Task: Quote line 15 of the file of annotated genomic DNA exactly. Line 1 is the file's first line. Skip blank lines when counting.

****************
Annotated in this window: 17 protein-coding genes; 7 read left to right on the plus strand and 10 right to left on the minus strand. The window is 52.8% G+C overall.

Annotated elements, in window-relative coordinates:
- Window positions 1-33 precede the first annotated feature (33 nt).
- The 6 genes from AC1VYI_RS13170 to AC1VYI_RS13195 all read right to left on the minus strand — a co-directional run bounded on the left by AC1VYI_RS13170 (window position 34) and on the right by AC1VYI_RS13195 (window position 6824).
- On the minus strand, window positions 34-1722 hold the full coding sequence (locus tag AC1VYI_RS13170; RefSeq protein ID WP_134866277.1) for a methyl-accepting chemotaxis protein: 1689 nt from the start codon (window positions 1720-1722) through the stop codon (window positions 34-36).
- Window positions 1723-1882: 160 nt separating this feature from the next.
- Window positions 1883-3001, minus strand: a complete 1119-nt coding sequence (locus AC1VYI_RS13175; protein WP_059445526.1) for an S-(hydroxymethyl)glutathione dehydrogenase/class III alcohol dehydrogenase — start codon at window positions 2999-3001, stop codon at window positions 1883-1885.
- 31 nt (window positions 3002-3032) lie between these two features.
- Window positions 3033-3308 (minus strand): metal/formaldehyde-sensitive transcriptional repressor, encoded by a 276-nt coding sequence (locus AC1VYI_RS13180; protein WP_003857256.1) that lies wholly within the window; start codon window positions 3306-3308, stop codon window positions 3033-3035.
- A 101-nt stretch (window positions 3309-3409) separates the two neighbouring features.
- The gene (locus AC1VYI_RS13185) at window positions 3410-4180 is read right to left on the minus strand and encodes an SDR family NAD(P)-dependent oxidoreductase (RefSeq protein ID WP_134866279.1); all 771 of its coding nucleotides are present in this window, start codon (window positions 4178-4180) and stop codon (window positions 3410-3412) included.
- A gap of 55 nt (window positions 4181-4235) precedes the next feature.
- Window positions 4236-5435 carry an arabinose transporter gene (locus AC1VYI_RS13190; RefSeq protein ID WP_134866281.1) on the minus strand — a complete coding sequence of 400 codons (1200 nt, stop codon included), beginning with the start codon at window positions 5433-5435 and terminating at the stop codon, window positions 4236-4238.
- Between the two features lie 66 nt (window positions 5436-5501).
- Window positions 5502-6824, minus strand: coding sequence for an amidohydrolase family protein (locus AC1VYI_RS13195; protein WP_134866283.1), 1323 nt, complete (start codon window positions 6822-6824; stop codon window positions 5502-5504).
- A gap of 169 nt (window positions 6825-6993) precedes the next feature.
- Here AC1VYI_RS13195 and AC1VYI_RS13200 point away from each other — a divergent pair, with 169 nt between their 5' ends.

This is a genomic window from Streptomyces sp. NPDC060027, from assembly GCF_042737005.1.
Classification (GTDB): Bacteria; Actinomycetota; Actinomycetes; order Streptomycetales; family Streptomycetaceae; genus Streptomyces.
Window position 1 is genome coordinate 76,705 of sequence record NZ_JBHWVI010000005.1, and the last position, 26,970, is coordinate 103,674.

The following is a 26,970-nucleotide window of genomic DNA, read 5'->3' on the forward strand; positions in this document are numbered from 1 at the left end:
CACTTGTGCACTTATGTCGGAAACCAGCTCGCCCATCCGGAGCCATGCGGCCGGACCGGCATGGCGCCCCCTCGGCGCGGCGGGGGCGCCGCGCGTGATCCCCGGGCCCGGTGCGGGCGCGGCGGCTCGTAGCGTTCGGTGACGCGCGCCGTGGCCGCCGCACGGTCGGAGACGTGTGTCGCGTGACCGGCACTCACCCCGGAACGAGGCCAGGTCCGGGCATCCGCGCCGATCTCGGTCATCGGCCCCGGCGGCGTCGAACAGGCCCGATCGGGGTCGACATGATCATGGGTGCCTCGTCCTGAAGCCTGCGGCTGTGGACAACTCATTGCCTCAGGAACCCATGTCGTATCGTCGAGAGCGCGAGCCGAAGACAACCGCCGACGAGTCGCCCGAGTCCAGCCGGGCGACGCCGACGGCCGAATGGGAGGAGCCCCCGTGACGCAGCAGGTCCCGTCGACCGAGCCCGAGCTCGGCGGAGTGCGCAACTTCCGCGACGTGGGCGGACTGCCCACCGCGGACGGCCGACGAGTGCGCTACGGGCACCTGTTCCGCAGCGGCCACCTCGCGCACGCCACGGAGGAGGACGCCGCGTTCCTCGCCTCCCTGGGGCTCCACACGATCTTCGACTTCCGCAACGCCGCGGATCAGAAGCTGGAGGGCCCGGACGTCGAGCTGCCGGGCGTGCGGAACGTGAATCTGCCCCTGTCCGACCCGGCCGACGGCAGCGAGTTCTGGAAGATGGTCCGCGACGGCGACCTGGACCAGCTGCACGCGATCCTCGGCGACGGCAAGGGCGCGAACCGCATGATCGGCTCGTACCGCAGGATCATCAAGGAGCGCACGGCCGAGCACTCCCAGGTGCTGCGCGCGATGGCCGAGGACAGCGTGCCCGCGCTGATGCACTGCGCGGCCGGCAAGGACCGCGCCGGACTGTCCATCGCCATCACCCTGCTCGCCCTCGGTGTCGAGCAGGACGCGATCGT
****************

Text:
- Window positions 5502-6824, minus strand: coding sequence for an amidohydrolase family protein (locus AC1VYI_RS13195; protein WP_134866283.1), 1323 nt, complete (start codon window positions 6822-6824; stop codon window positions 5502-5504).